With that in mind, here are four reasons why you need neural machine translation to help you lead your compliance project to success:
1 – Effortlessly translate detailed information on tons of transactions
2 – Easily provide investors with multilingual research reports and articles
3 – Produce E-Learning and other company material to educate employees across the EU on complying with these new regulations
4 – Translate contracts and other official investment documents
This is the final post for the 2017 year, a guest post by Jean Senellart who has been a serious MT practitioner for around 40 years, with deep expertise in all the technology paradigms that have been used to do machine translation. SYSTRAN has recently been running tests building MT systems with different datasets and parameters to evaluate how data and parameter variation affect MT output quality. As Jean said:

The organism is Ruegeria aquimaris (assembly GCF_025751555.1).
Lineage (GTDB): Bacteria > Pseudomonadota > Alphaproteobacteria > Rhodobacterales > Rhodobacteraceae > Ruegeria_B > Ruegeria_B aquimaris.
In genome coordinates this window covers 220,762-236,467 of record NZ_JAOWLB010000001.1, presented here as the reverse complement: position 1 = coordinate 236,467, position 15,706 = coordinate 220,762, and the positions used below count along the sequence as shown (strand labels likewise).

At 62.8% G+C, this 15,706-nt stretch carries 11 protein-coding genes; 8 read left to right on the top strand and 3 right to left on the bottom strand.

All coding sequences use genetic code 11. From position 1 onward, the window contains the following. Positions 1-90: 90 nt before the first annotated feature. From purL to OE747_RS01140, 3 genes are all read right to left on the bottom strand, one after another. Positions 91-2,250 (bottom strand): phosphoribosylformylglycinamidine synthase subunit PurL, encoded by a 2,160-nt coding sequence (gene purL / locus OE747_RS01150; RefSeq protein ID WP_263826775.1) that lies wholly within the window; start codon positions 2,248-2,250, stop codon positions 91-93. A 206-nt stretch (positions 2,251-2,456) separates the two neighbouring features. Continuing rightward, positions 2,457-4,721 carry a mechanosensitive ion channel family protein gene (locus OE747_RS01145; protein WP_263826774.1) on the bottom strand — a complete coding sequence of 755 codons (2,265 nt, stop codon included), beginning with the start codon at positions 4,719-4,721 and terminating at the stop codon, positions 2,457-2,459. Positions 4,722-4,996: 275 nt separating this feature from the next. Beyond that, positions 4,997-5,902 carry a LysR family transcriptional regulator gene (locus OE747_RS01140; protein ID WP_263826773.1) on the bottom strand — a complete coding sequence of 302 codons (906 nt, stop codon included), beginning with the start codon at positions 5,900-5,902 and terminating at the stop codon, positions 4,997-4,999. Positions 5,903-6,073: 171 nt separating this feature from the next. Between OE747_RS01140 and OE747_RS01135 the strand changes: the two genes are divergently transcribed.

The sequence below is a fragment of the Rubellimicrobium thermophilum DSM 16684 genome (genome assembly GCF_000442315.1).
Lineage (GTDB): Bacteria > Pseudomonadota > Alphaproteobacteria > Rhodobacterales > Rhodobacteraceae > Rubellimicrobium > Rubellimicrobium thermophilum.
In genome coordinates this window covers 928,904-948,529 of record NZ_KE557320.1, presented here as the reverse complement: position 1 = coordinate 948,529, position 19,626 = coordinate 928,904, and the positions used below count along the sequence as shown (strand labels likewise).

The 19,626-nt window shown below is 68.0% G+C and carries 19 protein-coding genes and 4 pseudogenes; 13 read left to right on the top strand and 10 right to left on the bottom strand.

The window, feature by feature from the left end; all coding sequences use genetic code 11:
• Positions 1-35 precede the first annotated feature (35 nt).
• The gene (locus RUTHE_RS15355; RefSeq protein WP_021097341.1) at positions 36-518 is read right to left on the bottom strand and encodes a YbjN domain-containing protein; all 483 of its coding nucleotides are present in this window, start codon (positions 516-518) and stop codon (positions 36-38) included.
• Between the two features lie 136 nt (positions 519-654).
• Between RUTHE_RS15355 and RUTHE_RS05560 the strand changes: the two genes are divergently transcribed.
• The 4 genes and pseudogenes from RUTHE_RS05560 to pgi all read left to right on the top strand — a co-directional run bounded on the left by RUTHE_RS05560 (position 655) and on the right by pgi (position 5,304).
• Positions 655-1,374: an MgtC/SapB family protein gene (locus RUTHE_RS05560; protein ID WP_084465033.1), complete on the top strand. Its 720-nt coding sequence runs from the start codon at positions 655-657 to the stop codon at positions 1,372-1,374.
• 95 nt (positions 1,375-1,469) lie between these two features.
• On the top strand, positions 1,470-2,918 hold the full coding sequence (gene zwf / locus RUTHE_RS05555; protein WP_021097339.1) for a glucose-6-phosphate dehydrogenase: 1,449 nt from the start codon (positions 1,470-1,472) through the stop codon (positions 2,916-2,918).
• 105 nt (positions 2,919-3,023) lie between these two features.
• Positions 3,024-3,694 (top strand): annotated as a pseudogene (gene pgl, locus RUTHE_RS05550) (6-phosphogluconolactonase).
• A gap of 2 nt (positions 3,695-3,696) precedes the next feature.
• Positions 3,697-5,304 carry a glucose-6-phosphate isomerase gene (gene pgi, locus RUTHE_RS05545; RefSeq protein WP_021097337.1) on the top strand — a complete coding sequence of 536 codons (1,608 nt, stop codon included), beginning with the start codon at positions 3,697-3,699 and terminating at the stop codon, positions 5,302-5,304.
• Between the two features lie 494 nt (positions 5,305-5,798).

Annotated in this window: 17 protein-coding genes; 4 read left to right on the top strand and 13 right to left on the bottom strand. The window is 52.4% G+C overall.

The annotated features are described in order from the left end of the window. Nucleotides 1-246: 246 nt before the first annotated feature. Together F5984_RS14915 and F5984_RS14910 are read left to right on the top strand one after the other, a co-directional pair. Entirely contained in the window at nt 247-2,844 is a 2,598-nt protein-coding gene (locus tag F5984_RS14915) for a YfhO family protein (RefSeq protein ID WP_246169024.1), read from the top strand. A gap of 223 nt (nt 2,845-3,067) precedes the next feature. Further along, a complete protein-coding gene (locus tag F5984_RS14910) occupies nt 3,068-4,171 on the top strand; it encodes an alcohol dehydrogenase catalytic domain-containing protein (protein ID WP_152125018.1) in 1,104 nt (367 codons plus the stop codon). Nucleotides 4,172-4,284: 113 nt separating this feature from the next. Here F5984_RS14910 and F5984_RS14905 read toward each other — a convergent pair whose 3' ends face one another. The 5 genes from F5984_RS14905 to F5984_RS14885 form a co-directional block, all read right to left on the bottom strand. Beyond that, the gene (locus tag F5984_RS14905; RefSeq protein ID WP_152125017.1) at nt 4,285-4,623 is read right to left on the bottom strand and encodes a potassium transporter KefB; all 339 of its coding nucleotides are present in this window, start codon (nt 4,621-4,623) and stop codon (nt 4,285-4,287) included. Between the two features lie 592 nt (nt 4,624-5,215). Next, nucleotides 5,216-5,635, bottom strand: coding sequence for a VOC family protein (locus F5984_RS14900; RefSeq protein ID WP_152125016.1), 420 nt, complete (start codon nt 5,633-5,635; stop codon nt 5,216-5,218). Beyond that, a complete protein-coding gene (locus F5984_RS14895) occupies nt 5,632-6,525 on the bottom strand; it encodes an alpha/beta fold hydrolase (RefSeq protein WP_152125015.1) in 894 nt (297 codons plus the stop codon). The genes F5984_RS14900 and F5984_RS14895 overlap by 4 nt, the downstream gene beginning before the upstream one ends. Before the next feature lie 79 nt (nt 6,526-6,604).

” We are continuously feeding data to a collection of models with different parameters – and at each iteration, we change the parameters. We have systems that are being evaluated in this setup for about 2 months and we see that they continue to learn.”
This is more of a vision statement about the future evolution of this (MT) technology, where they continue to learn and improve, rather than a direct reporting of experimental results, and I think is a fitting way to end the year in this blog.
It is very clear to most of us that deep learning based approaches are the way forward for continued MT technology evolution. However, skill with this technology will come with experimentation and understanding of data quality and control parameters. Babies learn by exploration and experimentation, and maybe we need to approach our continued learning, in the same way, learning from purposeful play. Is this not the way that intelligence evolves? Many experts say that AI is going to be driving learning and evolution in business practices in almost every sphere of business.
SYSTRAN’s solution are used every day by various types of companies across many industries to get the most accurate and secure automatic translations on any type of content – from sensitive documents to websites to mobile apps and much more. We’d like to focus today on how one of our clients – Alvarez & Marsal, a consultancy firm- uses SYSTRAN’s platform to manage eDiscovery projects with the highest efficiency and accuracy.